Monday, March 29, 2010

Post-Sickness Reflections

I know I've said this before, but after an extended lull, I'm back. The day after my birthday, I caught a nasty cold while traversing the streets of Kofu in an attempt to fix my glasses (see previous entry), which turned into a nasty inflammation that plagued me for most of the month and lead to a fever that had me down for three days.

It's amazing how much brighter the world looks after you've been sick. Excruciating pain and discomfort that make boiling teawater an extended chore are now replaced with the same healthy everyday feeling you've taken for granted your whole life--though now, the world seems ripe for the taking. Going through terrible experiences (sickness, unemployment, middle school) make the world seem so much more inviting. I always thought that overcoming tragedy must be the secret to true happiness, because I never feel so good as when I've put something terrible behind me.

However, someone recently pointed out to me the utter idiocy of this viewpoint. Overcoming tragedy to take pleasure in the mundane may be a quick fix, but it quickly leads again to discontent. Then we find ourselves looking for more problems to get over to regain that pleasurable feeling. No, real contentment lies in being satisfied, or even happy, with your life as it is and where it's going, not in mundane obstacles you've surmounted.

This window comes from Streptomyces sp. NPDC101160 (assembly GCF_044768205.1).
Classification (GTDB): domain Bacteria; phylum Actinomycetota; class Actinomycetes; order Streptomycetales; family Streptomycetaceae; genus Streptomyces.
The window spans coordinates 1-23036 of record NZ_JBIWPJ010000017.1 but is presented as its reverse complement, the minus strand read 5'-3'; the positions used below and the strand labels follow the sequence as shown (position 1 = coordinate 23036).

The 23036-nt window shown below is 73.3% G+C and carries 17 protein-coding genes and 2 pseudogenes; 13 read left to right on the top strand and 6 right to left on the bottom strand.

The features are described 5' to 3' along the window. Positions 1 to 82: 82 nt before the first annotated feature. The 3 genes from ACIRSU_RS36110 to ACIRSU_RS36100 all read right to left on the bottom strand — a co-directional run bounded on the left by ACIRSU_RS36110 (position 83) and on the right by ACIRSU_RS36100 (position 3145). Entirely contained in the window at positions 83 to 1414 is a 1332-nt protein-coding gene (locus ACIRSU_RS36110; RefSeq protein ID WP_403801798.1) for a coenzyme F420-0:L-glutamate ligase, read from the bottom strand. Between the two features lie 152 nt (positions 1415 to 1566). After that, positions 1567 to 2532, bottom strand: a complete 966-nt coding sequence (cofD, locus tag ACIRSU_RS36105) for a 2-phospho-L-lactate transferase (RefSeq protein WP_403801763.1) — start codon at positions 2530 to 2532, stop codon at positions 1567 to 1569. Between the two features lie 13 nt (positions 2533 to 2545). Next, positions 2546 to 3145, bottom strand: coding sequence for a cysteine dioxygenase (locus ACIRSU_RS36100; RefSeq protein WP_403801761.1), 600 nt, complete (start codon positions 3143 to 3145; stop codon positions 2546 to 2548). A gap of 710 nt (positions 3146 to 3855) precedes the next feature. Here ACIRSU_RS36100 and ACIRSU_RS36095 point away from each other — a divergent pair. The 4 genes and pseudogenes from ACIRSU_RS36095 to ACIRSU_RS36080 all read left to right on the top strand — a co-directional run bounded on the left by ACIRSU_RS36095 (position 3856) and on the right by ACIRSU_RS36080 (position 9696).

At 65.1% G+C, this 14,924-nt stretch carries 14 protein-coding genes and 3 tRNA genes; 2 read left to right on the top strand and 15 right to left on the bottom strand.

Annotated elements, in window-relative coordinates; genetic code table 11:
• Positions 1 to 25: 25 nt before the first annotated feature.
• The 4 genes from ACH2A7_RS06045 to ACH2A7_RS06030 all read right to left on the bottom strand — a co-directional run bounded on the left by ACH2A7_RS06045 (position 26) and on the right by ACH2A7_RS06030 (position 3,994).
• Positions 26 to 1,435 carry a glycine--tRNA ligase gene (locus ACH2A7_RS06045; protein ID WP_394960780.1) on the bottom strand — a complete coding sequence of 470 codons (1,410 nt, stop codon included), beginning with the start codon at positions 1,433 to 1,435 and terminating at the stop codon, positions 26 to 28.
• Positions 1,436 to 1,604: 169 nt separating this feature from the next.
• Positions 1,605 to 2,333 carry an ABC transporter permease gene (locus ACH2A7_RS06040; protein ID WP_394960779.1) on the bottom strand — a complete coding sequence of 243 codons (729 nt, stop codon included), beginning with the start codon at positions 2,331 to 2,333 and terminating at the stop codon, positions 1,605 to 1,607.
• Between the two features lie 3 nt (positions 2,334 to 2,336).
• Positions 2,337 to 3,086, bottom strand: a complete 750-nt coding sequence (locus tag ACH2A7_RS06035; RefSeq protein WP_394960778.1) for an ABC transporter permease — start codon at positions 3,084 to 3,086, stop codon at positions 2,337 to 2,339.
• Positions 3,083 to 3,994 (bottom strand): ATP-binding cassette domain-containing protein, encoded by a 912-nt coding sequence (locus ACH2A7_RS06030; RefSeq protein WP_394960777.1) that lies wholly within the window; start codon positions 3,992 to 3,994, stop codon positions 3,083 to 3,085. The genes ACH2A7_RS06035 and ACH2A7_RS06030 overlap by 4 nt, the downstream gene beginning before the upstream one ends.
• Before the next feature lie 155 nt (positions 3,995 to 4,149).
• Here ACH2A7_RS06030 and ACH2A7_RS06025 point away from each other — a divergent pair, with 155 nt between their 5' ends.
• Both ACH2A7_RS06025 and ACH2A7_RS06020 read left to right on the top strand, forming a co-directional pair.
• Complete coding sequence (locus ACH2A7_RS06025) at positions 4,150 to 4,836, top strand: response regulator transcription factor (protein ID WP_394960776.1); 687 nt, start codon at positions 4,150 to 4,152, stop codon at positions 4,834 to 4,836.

Damn. There I go again thinking things were going to be easy.

In the meantime, I've fallen behind on everything, chiefly the Mix CD Swap, the Carcrash Parker script, my Japanese study, and this blog. Never fear though; in the coming weeks, expect more of the usual ramblings, plus some more themed pieces, and an chance to introduce some Guest Bloggers further down the road. Stay tuned for further developments.

Thursday, March 11, 2010

Titles to Unwritten Blog Entries from the Last Two Weeks

- In which the author learns how to play shogi (Japanese chess) but is at a loss for a partner since the only people who actually play the game are junior high-school students.

- In which the author struggles to contain his dribbling mucus in a culture where blowing one's nose is considered rude.

- In which the author and a band of other foreigners (two of which are not quite certain on the rules) attempt to play poker around a small table precariously balanced on a tatami floor

- In which the author badly bends his new glasses and must navigate half-blind his way to and purchase food at an unfamiliar Japanese grocery store

- In which the author flirts with several Japanese women of low English-speaking ability, and finds more incentive to study their language

- In which the author fakes his way through a painfully formal business meeting by making jokes instead of real answers, and earns his superiors' disgust

- In which the author threatens to take away the chair of a twelve-year old student constantly hovering near sleep

- In which the author shamelessly rips off the lengthy chapter title homages used by J. Maarten Troost in his travel books, and makes subsequent apologies therein